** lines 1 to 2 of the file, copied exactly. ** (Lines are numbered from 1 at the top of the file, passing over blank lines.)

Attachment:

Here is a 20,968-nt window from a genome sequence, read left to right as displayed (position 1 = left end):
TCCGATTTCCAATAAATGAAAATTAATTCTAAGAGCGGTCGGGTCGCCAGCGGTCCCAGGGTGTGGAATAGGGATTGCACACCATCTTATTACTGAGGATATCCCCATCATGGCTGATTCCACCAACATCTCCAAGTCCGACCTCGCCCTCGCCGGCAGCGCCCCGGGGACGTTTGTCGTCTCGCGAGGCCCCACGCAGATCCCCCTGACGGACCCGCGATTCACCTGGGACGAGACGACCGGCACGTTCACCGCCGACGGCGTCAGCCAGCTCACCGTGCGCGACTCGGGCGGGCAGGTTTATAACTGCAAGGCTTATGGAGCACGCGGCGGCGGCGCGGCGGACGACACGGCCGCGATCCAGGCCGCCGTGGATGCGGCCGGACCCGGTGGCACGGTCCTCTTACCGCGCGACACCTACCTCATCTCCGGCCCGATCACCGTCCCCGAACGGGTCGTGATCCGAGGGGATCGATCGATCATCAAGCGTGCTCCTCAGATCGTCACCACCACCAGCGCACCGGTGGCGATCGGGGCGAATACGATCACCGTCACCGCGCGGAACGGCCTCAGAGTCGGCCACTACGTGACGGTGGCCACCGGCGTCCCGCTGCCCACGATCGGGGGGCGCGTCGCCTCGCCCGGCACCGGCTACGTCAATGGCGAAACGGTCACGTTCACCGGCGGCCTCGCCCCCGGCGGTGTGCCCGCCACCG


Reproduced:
Here is a 20,968-nt window from a genome sequence, read left to right as displayed (position 1 = left end):
TCCGATTTCCAATAAATGAAAATTAATTCTAAGAGCGGTCGGGTCGCCAGCGGTCCCAGGGTGTGGAATAGGGATTGCACACCATCTTATTACTGAGGATATCCCCATCATGGCTGATTCCACCAACATCTCCAAGTCCGACCTCGCCCTCGCCGGCAGCGCCCCGGGGACGTTTGTCGTCTCGCGAGGCCCCACGCAGATCCCCCTGACGGACCCGCGATTCACCTGGGACGAGACGACCGGCACGTTCACCGCCGACGGCGTCAGCCAGCTCACCGTGCGCGACTCGGGCGGGCAGGTTTATAACTGCAAGGCTTATGGAGCACGCGGCGGCGGCGCGGCGGACGACACGGCCGCGATCCAGGCCGCCGTGGATGCGGCCGGACCCGGTGGCACGGTCCTCTTACCGCGCGACACCTACCTCATCTCCGGCCCGATCACCGTCCCCGAACGGGTCGTGATCCGAGGGGATCGATCGATCATCAAGCGTGCTCCTCAGATCGTCACCACCACCAGCGCACCGGTGGCGATCGGGGCGAATACGATCACCGTCACCGCGCGGAACGGCCTCAGAGTCGGCCACTACGTGACGGTGGCCACCGGCGTCCCGCTGCCCACGATCGGGGGGCGCGTCGCCTCGCCCGGCACCGGCTACGTCAATGGCGAAACGGTCACGTTCACCGGCGGCCTCGCCCCCGGCGGTGTGCCCGCCACCG